Tradition and modernity in India

Bangalore and New Delhi are chaotic cities. But they are also filled with beauty, vibrancy and opulence

India has the power to intimidate the traveller, with its overwhelming sights, sounds and sensations, as I discover during a five-day journey to Bangalore in the south and New Delhi in the north.

But alongside the chaos, there is also calm and beauty.

New Delhi captures these contrasts, with its swirling mass of humanity and packed lanes at the Chandni Chowk market. Yet the Taj Mahal beyond the capital is an ideal of love and beauty.

It is the same story of contrasts in Bangalore, where my trip begins.

Military statues, barracks and posters are everywhere because Bangalore used to host the largest British military cantonment in South India.

Their presence will excite history buffs, but it is not a very welcoming first impression.

The world-famous Taj Mahal is an homage to love. The somewhat curious Bangalore Palace features Tudor architecture. The Krishna Rajendra flower market in Bangalore is a riot of colours. Vadai (top) and masala thosai (bottom left) served with tiny tub
Vadai (top) and masala thosai (bottom left) served with tiny tubs of ghee at vegetarian restaurant Mavalli Tiffin Rooms in Bangalore. ST PHOTO: BRYNA SINGH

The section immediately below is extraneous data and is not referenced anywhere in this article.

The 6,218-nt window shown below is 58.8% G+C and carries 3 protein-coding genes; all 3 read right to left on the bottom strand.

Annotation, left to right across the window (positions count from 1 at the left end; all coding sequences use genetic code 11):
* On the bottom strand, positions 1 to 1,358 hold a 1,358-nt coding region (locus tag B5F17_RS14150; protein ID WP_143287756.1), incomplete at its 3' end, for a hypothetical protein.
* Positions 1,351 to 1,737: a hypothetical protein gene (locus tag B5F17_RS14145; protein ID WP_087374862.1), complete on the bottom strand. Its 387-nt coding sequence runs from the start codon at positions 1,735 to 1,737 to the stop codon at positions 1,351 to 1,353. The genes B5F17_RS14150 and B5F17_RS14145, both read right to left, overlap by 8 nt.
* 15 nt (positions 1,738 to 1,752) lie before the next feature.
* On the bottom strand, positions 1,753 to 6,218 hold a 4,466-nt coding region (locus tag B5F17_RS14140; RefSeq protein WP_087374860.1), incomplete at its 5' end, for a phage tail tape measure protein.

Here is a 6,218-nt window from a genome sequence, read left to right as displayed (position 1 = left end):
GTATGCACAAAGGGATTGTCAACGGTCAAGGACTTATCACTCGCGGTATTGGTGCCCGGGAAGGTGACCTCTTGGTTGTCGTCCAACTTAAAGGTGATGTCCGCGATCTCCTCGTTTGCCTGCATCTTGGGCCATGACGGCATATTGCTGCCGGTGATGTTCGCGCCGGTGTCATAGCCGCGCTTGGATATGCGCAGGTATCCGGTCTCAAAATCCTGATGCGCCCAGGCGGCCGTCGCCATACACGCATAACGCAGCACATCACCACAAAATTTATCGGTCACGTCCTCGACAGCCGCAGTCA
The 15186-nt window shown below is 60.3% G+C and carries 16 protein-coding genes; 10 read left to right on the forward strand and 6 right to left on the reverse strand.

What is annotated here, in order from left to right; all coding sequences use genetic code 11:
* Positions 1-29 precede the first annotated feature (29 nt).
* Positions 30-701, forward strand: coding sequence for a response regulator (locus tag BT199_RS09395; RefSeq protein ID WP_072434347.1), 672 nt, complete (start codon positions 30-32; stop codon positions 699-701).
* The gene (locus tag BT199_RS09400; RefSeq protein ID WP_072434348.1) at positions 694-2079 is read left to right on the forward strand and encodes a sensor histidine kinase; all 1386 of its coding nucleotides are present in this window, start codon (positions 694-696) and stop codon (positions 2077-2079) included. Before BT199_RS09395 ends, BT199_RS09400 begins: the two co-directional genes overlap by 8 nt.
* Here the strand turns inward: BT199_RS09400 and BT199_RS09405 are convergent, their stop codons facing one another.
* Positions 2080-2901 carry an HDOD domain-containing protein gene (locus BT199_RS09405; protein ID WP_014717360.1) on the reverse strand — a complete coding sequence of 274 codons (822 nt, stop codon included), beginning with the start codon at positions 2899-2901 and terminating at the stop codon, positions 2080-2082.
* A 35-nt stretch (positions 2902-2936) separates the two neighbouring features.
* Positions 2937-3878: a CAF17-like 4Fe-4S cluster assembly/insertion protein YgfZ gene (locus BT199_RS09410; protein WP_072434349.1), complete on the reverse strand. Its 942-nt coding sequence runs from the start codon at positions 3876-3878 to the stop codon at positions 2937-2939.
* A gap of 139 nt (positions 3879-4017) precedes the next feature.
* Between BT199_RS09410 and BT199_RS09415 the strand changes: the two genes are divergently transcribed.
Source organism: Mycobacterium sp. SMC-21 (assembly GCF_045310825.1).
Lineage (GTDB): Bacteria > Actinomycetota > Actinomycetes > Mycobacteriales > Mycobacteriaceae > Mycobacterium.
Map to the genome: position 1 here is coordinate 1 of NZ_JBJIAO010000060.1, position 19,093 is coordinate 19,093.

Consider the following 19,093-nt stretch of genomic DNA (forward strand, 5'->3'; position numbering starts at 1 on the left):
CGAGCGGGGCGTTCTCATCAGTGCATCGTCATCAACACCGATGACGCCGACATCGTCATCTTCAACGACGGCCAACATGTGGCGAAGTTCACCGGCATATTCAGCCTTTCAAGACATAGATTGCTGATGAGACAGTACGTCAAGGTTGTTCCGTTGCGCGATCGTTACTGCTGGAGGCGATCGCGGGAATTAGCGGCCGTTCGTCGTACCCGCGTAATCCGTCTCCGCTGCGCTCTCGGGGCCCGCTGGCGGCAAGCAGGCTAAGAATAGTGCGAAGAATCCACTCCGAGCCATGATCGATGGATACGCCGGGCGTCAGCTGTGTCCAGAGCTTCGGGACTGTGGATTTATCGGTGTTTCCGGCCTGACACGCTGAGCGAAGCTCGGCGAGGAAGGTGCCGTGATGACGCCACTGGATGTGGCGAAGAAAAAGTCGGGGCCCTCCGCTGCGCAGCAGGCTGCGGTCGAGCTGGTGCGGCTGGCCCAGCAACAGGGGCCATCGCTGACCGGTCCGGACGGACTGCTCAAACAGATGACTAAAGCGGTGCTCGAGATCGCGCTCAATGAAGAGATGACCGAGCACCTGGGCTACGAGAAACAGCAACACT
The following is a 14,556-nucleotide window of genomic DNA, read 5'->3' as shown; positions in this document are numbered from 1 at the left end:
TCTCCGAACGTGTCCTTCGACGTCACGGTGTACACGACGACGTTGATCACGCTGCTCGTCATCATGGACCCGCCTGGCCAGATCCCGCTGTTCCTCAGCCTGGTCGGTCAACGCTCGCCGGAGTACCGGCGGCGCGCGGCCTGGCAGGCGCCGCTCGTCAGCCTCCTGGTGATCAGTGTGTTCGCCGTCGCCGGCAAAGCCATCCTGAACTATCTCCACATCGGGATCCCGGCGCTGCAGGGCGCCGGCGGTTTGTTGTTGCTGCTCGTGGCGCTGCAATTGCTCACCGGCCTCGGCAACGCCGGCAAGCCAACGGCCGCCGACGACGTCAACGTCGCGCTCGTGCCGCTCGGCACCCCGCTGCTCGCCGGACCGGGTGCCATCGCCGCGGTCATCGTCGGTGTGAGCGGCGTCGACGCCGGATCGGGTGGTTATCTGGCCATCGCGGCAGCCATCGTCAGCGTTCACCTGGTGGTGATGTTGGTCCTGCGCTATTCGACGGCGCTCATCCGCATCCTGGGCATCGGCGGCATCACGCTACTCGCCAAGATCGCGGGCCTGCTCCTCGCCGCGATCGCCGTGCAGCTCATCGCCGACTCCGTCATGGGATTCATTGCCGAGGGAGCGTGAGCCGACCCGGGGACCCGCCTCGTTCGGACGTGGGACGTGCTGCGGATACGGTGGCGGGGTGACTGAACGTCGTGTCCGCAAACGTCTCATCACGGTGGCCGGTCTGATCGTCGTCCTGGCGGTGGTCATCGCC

• For my five-day trip to north and south India, I first fly direct from Singapore to Bangaloreon Jet Airways. I stay at the Leela Palace Bengaluru hotel, where rates start at $235 a night.

    Mid-trip, I take a domestic flight on Jet Airways from Bangalore to New Delhi, where I stay at The Leela Palace New Delhi. Room rates begin at $230.

    Jet Airways operates daily flights from Singapore to Bangalore and New Delhi.

    For more information on the flights and the hotels, go to and

But soon I spy the Pink Trumpet Trees, which soften the military rigour in a flash, their light-pink flowers calling to mind cherry blossoms.

These blooms are not native to Bangalore, I am told. Their presence, along with global brands such as clothing retailer H&M, show me how the city is changing.

My tour guide the next day is a living representation of these themes of continuity and change.